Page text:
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A Developer's Guide to Python 3.0: Numbers, Strings, and Data : Page 3

Python 3.0 makes critical—and not-backwardly-compatible—changes to data types. Find out how these changes will affect your code.


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Floating Point Improvements

The rejected PEP-754 attempted to make Python fully IEEE 754 compliant. It was rejected because Python (the CPython implementation) relies on the underlying C library to handle IEEE 754 special values such as NaN (not a number), and positive and negative infinity. There are many inconsistencies across different platforms. Still, Python 3.0 (and 2.6 too), incorporated many floating point improvements, and both implement the IEEE 754 standard much more closely.

The float() function that turns strings into floating point numbers now understands nan, +inf (or inf), and -inf and turns them into the Not A Number, Positive and Negative Infinity IEEE 754 values. (Case doesn't matter, so NaN, INF, etc., are valid too.)

The math module now has the functions isnan() and isinf(). The isinf() function doesn't distinguish between inf, +inf and -inf. Here are some examples:

>>> float('nan') nan >>> float('NaN') # Any case works nan >>> float('+inf') inf >>> float('-inf') -inf >>> float('INF') inf >>> float('nan') + float('inf') nan >>> float('inf') + float('-inf') nan >>> float('inf') - float('-inf') inf >>> import math >>> math.isnan(float('nan')) True >>> math.isinf(float('inf')) True >>> math.isinf(float('-inf')) True >>> math.isinf(float('nan')) False >>> math.isnan(float('-inf')) False

The math module has now also a copysign(x, y) function that returns the absolute value of x with the sign of y. I don't understand why this function exists instead of a simple sign() function that returns -1, 1 or a couple of ispositive(), isnegative() functions. The documentation is very succinct:

>>> help(math.copysign) Help on built-in function copysign in module math: copysign(...) copysign(x,y) Return x with the sign of y.

However, copysign works as advertised except for NaN. If you try to copy the sign of NaN you get inconsistent results—a negative sign on Mac OS X and a positive sign on Windows. A closed bug says this behavior is OK. I disagree. NaN is not a number, and as such has no sign. Trying to copy the sign of NaN is like trying to copy the sign of any other non-number value (string, list, object) and should result in an exception.

Some other functions related to floating point numbers were added to the math module too. math.fsum() adds up the stream of numbers from an iterable, and is careful to avoid loss of precision by using partial sums (unlike the built-in sum() function). If any of the numbers are NaN, the result is NaN. If the partial sum reaches +inf or -inf, the sum() function returns that as the result. The math.fsum() function raises an OverflowError exception, which is more in the spirit of IEEE 754:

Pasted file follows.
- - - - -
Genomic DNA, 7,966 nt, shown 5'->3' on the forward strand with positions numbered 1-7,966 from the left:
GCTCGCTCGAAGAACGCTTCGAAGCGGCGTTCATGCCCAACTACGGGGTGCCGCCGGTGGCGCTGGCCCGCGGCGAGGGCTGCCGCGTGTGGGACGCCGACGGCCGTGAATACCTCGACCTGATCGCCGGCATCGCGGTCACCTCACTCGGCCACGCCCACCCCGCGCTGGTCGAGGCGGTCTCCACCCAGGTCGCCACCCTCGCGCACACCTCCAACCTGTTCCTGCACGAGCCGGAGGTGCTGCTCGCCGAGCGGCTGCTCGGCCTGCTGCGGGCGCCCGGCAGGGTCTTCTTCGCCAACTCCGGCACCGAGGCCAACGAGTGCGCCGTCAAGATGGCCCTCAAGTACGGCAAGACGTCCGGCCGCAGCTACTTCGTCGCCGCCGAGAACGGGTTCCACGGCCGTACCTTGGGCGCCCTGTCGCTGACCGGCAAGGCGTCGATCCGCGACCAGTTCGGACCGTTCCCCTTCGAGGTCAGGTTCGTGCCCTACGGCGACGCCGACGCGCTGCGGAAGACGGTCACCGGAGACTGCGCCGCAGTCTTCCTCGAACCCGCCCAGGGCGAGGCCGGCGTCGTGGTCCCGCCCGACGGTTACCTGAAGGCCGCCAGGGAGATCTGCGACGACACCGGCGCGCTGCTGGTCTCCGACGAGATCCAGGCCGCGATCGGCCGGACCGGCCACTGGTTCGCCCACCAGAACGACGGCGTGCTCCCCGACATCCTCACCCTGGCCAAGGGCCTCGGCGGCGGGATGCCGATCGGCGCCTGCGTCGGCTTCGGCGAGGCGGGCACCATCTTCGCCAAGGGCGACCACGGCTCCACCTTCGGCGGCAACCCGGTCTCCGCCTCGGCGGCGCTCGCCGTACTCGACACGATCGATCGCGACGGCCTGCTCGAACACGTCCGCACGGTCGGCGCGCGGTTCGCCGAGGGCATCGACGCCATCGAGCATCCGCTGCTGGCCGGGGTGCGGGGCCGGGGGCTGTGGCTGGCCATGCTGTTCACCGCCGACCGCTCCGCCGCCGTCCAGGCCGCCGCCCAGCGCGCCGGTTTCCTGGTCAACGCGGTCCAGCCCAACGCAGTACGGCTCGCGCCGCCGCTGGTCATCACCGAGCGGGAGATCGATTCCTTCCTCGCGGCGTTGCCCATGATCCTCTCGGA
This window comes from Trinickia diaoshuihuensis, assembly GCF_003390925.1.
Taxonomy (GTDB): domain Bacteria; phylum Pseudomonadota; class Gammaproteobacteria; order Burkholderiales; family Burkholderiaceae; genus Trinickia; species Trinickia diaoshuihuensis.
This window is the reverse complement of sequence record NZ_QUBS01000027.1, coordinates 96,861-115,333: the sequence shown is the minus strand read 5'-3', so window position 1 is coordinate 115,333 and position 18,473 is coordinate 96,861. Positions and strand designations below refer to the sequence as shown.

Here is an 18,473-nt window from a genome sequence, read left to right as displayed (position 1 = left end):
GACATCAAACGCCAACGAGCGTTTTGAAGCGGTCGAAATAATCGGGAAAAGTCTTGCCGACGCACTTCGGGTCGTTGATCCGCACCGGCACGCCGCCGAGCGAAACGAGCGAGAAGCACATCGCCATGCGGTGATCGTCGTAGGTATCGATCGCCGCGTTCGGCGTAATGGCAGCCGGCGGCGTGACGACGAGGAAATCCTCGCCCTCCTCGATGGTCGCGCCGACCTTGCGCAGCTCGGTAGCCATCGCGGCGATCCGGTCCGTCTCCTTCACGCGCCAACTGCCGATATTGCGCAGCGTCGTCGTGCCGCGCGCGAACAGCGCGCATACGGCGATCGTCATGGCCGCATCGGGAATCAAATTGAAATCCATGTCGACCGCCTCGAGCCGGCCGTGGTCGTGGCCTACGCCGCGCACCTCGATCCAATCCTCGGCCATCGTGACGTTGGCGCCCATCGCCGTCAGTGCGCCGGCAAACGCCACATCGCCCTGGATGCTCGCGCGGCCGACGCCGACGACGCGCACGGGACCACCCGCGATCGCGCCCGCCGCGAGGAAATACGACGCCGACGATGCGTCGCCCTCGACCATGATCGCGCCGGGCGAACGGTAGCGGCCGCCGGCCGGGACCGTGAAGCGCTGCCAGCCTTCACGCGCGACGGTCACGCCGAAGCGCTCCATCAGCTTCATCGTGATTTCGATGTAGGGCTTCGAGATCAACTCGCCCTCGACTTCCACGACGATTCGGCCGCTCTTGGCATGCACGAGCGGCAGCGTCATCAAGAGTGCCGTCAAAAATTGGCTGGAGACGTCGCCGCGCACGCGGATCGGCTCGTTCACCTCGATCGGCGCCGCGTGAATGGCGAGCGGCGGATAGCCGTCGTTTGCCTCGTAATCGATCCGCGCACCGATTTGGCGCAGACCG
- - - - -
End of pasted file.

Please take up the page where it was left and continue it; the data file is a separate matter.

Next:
>>> sum([1e308, 1, -1e308]) 0.0 >>> math.fsum([1e308, 1, -1e308]) 1.0 >>> sum([1e100, 1, -1e100, -1]) -1.0 >>> math.fsum([1e100, 1, -1e100, -1]) 0.0 >>> x = [1e308, 1e308, -1e308] >>> sum(x) inf >>> math.fsum(x) Traceback (most recent call last): File "<stdin>", line 1, in <module> OverflowError: intermediate overflow in fsum >>> sum([float('nan'), 3.3]) nan >>> math.fsum([float('nan'), -float('nan')]) nan

The functions acosh(), asinh(), and atanh() compute inverse hyperbolic functions. The log1p() function returns the natural logarithm of 1+x (base e). The trunc() function rounds a number toward zero, returning the closest integer value:

>>> math.acosh(30) 4.0940666686320855 >>> math.acosh(1) 0.0 >>> math.asinh(1) 0.88137358701954305 >>> math.asinh(0) 0.0 >>> math.atanh(0.5) 0.54930614433405489 >>> math.log1p(2) 1.0986122886681098 >>> math.trunc(-1.1) -1 >>> math.trunc(-1.9) -1 >>> math.trunc(1.1) 1 >>> math.trunc(1.9) 1 >>> math.trunc(3.0) 3

You can convert floating-point numbers to or from hexadecimal strings. The conversion functions convert floats to and from a string representation without introducing rounding errors from the conversion between decimal and binary (if there are enough digits to represent the number fully). Floats have a hex() method that returns a string representation, while the float.fromhex() method converts a string back into a number (as accurately as possible):

>>> x = 4.2 >>> a.hex() '0x1.0cccccccccccdp+2' >>> float.fromhex('0x1.0cccccccccccdp+2') 4.2000000000000002

The decimal module was updated to version 1.66 of the General Decimal Specification. New features include some methods for some basic mathematical functions such as exp() and log10():

>>> Decimal(1).exp() Decimal("2.718281828459045235360287471") >>> Decimal("2.7182818").ln() Decimal("0.9999999895305022877376682436") >>> Decimal(1000).log10() Decimal("3")

The as_tuple() method of Decimal objects now returns a named tuple (more on named tuples in future article) with sign, digits, and exponent fields:

>>> Decimal('-3.3').as_tuple() DecimalTuple(sign=1, digits=(3, 3), exponent=-1)

A new variable in the sys module, float_info, is an object that contains information derived from the float.h file about the platform's floating-point support:

>>> sys.float_info sys.floatinfo(max=1.7976931348623157e+308, max_exp=1024, max_10_exp=308, min=2.2250738585072014e-308, min_exp=-1021, min_10_exp=-307, dig=15, mant_dig=53, epsilon=2.2204460492503131e-16, radix=2, rounds=1)

Overall, Python has definitely elevated its level of support for floating point numbers—but it is not perfect yet. The Numpy external package is still the best tool for serious number crunching in Python.



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